Sarah Garland’s “Divided We Fail: The Story of an African American Community That Ended the Era of School Desegregation” tells the story of how the African-American community in Louisville, Kentucky challenged and defeated the system ofdesegregation in pubic schools, adopted after thelandmarkBrown v. Board of Education decision of 1954. This case, brought in 1998, was the first and only legal challenge to integration brought by African-American citizens that made it to the United States Supreme Court.
“Divided We Fail” tells the story of Louisville’s Central High School, which during the 50s and 60s was the center of black pride in the West End area of Louisville. Central was led by African-American educators, had solid academics, a black history curriculum, top sports teams and produced African-American icons such as World Heavyweight Champion Mohammed Ali. However, by 1994 Central High School was in decline. The Louisville system of racial balance for public schools required that African- American enrollment be capped at 42 percent. This led to a sharp decrease in enrollment due to white flight. Hundreds of high-performing African-American students were being turned away from Central simply because of their race. Among this group were Ja’Mekia Stoner and Dionne Hopson, two high school students denied admission who would become the first plaintiffs in the legal challenge to desegregation.
Several African-American leaders, including Riccardo X, Central High School’s black history teacher, and a group called CEASE, which had challenged school busing in the 60s, retained Teddy Gordon, a personal injury attorney, to address Central’s decline. The group successfully brought a Fourteenth Amendment Equal Protection challenge to Central High School’s racial balance scheme in federal court and ultimately defeated the entire system of desegregation in Louisville public schools before the United States Supreme Court.
“Divided We Fail” tells an incredible story. Along the way Garland is able to take readers along a journey through the birth of the black school system, the civil rights movement and the rise of several educational movements including choice, outcomes, No Child Left Behind and charter schools. The chapters on the history of segregation in Louisville get a bit repetitive, as she recounts the similar personal struggles of the members of CEASE. In addition, it would have been interesting to hear directly from Ja’Mekia, Dionne and the other student plaintiffs in recounting their own experiences with the Louisville public school system. This could have been achieved through direct quotes or excerpts from court testimony.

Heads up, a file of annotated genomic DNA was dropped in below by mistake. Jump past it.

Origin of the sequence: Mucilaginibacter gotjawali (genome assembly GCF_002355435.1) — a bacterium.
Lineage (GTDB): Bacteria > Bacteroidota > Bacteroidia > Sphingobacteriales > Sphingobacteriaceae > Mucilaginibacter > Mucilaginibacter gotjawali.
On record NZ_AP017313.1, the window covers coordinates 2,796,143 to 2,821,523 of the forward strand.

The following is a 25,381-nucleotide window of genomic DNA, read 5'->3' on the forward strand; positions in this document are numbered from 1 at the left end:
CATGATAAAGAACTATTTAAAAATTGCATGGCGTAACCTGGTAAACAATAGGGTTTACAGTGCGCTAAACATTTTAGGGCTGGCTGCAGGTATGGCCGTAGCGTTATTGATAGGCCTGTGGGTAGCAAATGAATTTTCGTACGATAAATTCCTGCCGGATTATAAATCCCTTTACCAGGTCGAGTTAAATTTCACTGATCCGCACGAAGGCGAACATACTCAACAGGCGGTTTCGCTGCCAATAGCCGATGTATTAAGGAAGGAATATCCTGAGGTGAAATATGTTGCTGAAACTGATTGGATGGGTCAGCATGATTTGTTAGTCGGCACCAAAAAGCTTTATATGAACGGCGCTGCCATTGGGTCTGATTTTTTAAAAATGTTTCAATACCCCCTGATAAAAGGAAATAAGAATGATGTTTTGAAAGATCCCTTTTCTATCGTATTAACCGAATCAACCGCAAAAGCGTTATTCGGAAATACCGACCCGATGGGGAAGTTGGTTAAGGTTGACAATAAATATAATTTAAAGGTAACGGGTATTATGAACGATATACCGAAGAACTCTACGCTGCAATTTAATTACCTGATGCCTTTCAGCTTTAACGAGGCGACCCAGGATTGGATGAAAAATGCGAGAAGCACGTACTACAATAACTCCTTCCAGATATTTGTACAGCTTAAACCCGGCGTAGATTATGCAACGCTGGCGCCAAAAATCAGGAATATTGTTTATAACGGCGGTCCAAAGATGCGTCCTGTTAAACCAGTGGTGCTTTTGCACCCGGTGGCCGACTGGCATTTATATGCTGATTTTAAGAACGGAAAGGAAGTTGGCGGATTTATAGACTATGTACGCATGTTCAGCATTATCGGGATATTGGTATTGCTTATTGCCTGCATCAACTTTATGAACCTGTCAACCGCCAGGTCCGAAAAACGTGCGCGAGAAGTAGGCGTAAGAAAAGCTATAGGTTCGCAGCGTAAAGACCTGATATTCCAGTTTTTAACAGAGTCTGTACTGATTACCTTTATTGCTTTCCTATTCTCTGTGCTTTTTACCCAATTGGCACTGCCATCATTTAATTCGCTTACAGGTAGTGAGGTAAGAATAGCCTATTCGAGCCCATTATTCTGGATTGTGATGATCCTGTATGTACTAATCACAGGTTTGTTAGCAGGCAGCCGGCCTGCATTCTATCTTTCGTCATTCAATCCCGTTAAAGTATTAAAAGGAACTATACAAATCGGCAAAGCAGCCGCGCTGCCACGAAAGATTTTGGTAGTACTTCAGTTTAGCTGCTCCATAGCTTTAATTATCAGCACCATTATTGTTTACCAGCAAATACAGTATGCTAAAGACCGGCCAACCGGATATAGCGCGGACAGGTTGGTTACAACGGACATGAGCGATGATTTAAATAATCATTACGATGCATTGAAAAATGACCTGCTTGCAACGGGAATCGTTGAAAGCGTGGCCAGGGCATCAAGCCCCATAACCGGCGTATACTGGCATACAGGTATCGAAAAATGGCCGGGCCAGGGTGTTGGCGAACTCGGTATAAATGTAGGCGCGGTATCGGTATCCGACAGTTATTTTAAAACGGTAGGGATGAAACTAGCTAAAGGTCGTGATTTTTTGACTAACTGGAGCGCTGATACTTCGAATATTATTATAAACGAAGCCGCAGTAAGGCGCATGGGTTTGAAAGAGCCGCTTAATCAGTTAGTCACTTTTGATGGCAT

Garland does a good job overall in explaining the legal background in the cases. At some points however, she seems to assume the readers have some legal knowledge. For instance, she doesn’t explain the burden of proof for challenging an education law under the equal protection clause. This is basically the entire premise of the cases and her discussion of it is one sentence. Also, she fails to explain why the federal judge challenged the “standing” of the plaintiffs in the original lawsuit, assuming that lay readers know what standing is and what plaintiffs must prove to establish standing to bring a federal lawsuit. Most importantly for this story, Garland fails to explain why the federal judge ruled that Dionne lacked standing. I assume it was because there was no longer a live controversy as she had graduated from high school and therefore redress was not possible at the time of the suit. Garland also fails to explain why the federal judge ruled it would have been unconstitutional to allow the student plaintiffs to enroll at Central and to receive money damages. I assume it was because even if the court found the students were denied equal protection in adequate schooling they would nonetheless not have a constitutionally protected right to attend the public school of their own choosing, only one that offered adequate schooling.
In “Divided We Fail” Garland not only recounts a fascinating legal battle, but also masterfully weaves-in the history of the black school system, the civil rights movement, the struggle for desegregation, and the rise of several educational movements including choice, outcomes, No Child Left Behind and charter schools, in Louisville and around the country. It’s truly amazing how she was able to fit this long convoluted story, starting in the post-bellum era and ending in the early 2000s, in 200 pages.